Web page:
Your primary character development decisions focus on selecting active skills. Rich Brown/CNET

We can see benefits to this system. With automatic attribute leveling and open skill access, Blizzard assures the viability of every character throughout its Diablo III career. No one can build a monk with inappropriate stats for certain content since his or her strength and other attributes will always have certain base figures. And no one will complain about feeling locked into a certain skill path with a character, since you can always swap your skills around once you've attained the proper level. The challenge for Blizzard with this new system is that the skills really need to shine, since you don't get that extra layer of character investment by allocating attribute points.

In addition to benefiting gamers, those character development changes make it easier for Blizzard to balance the difficulty of Diablo III. The game designers will always have a rough idea of how strong a character will be at a given level of plot progression. We're not sure Blizzard has totally nailed the balance yet, though. We found that our monk tore through both the regular monsters and the harder elite and boss monsters easily, and we only needed to think strategically in a few circumstances.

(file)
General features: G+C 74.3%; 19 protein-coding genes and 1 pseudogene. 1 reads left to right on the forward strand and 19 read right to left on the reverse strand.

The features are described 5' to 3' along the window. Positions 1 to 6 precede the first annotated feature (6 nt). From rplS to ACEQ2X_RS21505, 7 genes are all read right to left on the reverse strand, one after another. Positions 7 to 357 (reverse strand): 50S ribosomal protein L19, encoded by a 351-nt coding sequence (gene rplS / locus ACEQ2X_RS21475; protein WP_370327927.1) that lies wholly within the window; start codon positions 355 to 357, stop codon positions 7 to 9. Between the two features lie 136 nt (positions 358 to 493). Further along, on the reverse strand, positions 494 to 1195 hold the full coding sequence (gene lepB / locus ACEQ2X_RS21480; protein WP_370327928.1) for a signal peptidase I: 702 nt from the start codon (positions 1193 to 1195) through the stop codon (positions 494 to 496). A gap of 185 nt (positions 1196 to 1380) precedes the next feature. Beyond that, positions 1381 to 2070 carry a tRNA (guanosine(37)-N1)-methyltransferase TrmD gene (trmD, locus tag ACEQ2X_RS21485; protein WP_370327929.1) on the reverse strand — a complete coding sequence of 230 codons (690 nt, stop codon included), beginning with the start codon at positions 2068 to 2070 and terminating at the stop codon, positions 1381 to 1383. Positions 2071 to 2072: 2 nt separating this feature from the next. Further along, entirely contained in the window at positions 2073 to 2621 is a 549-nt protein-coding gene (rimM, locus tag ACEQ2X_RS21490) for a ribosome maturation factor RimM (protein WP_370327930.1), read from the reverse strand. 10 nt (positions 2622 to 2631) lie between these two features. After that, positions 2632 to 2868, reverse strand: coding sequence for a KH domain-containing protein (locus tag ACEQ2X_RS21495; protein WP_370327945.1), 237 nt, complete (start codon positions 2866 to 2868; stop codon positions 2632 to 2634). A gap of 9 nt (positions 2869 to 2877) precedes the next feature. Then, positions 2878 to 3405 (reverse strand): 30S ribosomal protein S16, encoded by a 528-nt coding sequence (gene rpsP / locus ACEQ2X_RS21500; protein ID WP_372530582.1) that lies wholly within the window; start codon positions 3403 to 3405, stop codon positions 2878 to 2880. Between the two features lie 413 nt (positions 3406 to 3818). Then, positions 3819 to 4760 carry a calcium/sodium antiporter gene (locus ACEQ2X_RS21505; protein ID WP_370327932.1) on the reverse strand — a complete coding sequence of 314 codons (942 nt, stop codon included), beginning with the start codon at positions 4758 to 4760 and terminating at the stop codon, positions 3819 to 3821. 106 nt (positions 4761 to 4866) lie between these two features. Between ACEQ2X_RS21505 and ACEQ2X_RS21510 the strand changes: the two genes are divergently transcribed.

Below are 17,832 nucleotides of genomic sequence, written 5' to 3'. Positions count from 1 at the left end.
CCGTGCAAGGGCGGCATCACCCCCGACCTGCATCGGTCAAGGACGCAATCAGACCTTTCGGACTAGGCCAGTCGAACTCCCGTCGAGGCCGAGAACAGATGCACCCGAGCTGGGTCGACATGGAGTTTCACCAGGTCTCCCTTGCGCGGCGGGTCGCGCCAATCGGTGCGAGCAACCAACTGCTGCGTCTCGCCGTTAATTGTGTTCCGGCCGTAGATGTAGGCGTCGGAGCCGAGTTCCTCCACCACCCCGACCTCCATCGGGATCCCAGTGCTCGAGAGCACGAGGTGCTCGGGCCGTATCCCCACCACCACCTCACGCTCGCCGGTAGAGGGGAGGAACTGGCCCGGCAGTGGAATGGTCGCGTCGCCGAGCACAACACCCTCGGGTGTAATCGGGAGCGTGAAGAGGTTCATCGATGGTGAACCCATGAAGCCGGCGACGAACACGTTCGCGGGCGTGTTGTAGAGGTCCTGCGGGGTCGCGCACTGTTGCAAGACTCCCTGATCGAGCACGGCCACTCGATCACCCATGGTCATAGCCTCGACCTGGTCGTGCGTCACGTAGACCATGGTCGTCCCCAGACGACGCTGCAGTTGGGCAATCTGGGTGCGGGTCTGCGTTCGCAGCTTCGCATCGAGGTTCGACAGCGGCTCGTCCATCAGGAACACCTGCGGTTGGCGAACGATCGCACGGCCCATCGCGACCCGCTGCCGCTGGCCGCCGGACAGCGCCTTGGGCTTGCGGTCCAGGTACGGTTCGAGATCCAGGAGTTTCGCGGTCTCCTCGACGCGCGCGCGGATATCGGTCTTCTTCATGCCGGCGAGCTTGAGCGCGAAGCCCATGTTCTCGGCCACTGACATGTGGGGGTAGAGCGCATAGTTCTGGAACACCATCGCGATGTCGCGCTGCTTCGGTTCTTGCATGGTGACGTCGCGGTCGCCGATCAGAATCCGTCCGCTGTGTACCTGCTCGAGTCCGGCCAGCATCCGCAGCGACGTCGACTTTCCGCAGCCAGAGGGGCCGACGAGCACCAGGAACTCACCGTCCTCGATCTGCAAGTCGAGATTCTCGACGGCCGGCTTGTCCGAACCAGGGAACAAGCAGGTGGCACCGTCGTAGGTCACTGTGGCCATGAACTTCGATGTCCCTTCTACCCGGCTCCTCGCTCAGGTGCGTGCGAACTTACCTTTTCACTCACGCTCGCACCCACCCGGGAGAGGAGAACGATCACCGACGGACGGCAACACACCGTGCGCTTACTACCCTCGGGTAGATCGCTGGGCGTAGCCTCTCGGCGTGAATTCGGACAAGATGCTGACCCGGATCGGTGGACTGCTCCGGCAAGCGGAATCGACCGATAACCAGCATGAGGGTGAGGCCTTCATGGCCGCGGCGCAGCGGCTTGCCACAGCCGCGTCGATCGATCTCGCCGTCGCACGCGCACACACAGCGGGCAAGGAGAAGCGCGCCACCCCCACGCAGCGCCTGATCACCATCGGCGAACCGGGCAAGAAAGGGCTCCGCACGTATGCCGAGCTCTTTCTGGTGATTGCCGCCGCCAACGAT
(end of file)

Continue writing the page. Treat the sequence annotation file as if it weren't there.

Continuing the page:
It's also interesting to note the traits Diablo III has inherited from Blizzard's World of Warcraft series. The game's starting screens look remarkably similar to those of WoW, down to the large model of your last active character on display before you launch the game. You now carry a portal stone around with you to travel back to town, instead of consumable town portal scrolls, and using the stone triggers a very WoW-like character animation. You will also find similarities in Diablo III's resource and crafting system.

Nonplayer characters feel well-developed in Diablo III.
Nonplayer characters feel well-developed in Diablo III. Rich Brown/CNET

We experienced no obvious gameplay bugs with the Diablo III beta, at least in our roughly 3-hour single-player run with our monk. Still, we ran into one prominent hiccup: around 30 minutes into testing, Blizzard's servers kicked us out of the game, causing us to lose some progress.

Diablo III is not a massive multiplayer game like Blizzard's World of Warcraft, and does not require a monthly fee, but it does demand that you maintain a constant connection to the Internet while you play, even in single-player mode. Always-on requirements can be frustrating when your network or that of the host isn't cooperating, and we expect Diablo III connection complaints will become at least a semi-regular customer issue for Blizzard.

Most importantly, our experience with the Diablo III beta was fun. Punchface, our melee-driven monk, felt powerful from the start of beta content, with fast-flying, mystic-powered punches and kicks, and satisfyingly deep sound effects. We look forward to testing the other classes, and to trying the game's multiplayer mode. Perhaps the best hint of effectiveness for any preview is the level of anticipation it builds for the final release. At least for us, Blizzard can consider this beta a success.